I really liked how the story was told from both twins' point of view. Ellie who was being studied in a government space station and Mika who remained at home forced to believe his sister was dead. But when a new video game contest appears Mika was soon to take part (and win), but then he discovers the shocking truth about the intention o
Nichole Wulf
Jul 07, 2017 rated it it was amazing  ·  review of another edition
The book is a great dystopian novel. I have always been fascinated with ESP and the book offered me that connection! I kept thinking of Ender's Game as I read. I am moving on to the sequel soon.
Kaylee Gania
May 09, 2017 rated it it was amazing  ·  review of another edition
The book "The Roar" by Emma Clayton is a good book. In the beginning it gets confusing about the setting and about the twins Mika and Ellie. But in the end it shows how the two twins stories come together. Also i didn't like the ending because it doesn't tell you how it ends!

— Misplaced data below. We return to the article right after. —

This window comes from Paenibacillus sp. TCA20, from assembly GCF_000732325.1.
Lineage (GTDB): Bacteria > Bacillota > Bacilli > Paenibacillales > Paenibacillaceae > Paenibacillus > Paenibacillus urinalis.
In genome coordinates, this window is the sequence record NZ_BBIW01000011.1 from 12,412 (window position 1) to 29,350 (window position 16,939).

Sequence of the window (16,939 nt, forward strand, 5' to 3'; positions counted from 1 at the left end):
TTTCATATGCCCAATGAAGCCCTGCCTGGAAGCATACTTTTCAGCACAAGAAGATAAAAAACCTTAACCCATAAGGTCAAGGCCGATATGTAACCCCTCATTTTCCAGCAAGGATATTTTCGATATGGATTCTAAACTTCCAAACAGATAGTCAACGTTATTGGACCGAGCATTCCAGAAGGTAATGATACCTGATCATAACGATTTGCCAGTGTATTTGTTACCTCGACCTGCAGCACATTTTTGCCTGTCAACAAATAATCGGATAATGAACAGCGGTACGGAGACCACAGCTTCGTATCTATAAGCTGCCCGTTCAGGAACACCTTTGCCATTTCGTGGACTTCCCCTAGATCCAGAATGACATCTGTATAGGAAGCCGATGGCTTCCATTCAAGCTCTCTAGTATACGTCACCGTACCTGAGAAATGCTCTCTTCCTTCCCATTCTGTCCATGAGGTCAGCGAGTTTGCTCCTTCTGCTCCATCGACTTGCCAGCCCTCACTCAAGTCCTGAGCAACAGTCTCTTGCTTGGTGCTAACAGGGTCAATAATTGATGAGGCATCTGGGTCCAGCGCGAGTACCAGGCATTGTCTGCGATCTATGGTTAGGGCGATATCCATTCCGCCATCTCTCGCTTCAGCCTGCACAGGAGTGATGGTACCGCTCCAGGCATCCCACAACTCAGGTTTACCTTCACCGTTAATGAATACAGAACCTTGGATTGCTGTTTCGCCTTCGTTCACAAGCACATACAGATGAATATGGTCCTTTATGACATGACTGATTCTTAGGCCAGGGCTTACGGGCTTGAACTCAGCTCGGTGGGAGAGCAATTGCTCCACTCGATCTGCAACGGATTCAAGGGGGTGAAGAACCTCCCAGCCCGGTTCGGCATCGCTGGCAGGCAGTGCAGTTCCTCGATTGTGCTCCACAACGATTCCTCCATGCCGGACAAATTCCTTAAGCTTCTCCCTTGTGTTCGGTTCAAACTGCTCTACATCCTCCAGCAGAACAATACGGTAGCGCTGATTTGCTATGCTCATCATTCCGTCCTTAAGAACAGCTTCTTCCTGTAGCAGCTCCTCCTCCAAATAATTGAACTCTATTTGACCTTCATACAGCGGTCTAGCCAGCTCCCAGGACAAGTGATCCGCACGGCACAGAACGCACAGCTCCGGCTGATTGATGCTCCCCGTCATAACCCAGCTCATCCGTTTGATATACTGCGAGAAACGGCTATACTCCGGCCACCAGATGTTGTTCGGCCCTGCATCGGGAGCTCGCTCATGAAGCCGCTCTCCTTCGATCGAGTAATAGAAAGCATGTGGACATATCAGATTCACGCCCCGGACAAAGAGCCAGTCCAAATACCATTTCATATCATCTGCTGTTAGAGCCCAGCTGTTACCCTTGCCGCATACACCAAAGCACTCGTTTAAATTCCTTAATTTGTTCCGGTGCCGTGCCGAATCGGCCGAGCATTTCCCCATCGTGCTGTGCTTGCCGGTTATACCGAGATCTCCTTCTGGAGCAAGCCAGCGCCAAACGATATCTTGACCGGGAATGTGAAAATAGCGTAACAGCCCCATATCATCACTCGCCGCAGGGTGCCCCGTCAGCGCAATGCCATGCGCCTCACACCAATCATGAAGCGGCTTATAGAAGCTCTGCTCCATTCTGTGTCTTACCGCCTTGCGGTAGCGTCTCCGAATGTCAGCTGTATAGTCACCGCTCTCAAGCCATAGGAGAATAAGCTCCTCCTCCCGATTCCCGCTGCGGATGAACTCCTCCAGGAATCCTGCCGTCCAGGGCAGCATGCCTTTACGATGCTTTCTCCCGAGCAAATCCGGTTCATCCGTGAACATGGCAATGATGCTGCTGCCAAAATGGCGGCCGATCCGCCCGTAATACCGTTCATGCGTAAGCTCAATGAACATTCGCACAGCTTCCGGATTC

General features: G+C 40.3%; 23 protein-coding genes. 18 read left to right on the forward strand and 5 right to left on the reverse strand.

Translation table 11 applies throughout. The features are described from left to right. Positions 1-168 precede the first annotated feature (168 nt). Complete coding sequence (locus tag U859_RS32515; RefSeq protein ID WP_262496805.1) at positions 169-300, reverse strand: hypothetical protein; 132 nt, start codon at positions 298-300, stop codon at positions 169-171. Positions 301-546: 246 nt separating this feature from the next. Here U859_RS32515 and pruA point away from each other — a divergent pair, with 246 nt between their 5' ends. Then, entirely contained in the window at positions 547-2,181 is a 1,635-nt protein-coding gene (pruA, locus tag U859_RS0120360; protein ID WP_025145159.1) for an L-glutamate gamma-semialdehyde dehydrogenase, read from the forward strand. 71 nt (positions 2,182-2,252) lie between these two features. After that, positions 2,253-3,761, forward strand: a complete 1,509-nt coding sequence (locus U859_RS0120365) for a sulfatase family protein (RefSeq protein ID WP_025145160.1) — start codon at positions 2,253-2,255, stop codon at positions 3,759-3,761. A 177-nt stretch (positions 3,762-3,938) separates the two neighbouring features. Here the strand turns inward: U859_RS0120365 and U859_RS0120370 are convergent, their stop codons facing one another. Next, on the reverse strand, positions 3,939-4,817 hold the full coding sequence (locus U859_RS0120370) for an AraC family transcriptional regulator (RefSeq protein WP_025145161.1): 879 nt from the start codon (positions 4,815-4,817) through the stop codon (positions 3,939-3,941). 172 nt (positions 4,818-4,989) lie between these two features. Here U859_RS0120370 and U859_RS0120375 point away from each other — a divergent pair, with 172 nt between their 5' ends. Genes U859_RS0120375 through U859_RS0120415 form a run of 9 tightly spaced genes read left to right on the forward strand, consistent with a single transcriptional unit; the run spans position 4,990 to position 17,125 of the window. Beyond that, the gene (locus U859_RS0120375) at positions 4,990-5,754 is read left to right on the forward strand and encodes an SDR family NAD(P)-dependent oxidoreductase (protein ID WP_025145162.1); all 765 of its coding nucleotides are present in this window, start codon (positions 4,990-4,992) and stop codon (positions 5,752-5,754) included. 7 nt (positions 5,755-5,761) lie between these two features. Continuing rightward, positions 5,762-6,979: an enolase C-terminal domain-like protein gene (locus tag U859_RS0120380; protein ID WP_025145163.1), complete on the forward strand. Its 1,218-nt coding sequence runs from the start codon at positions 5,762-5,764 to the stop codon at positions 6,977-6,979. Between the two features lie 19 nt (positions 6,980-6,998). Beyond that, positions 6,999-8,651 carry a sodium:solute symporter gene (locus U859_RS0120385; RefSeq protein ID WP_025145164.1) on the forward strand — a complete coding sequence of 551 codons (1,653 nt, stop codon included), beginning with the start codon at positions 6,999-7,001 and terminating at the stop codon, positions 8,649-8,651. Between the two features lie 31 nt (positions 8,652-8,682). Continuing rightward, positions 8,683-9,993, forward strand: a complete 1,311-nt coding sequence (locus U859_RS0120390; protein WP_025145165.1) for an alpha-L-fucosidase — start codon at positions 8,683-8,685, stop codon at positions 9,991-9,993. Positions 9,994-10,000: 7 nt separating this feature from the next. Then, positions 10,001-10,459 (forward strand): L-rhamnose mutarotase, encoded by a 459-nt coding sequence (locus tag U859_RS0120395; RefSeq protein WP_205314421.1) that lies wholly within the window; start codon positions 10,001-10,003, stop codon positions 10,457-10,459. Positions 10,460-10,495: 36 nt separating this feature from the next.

Jun 12, 2011 rated it it was amazing  ·  review of another edition
The book is mainly about a boy named Mika. The book shows his struggle to find his twin sister, Ellie. In the beginning of the book, Ellie tries to escape from Mal Gorman, but finds herself in the hands of him again. Mika believes that Ellie is still alive even though mostly everyone around him thinks that she dead. The only one that understands Mika is Helen, his therapist. Helen tells him that if he enters a competition, he has a chance of reuniting with Ellie again. He has to undergo drinkin ...more
Ben Armstrong
Nov 25, 2014 rated it really liked it  ·  review of another edition
I really enjoyed this book The Roar by Emma Clayton. I would give this book about 4 stars because this book was very entertaining to read, but I wouldn’t give it a 5 because I think the author missed out on some parts I really wanted to know. At first, when I started reading this book, I thought it kind of confusing and wasn’t going to be that great of a book. When I continued to read more, things started to clear up.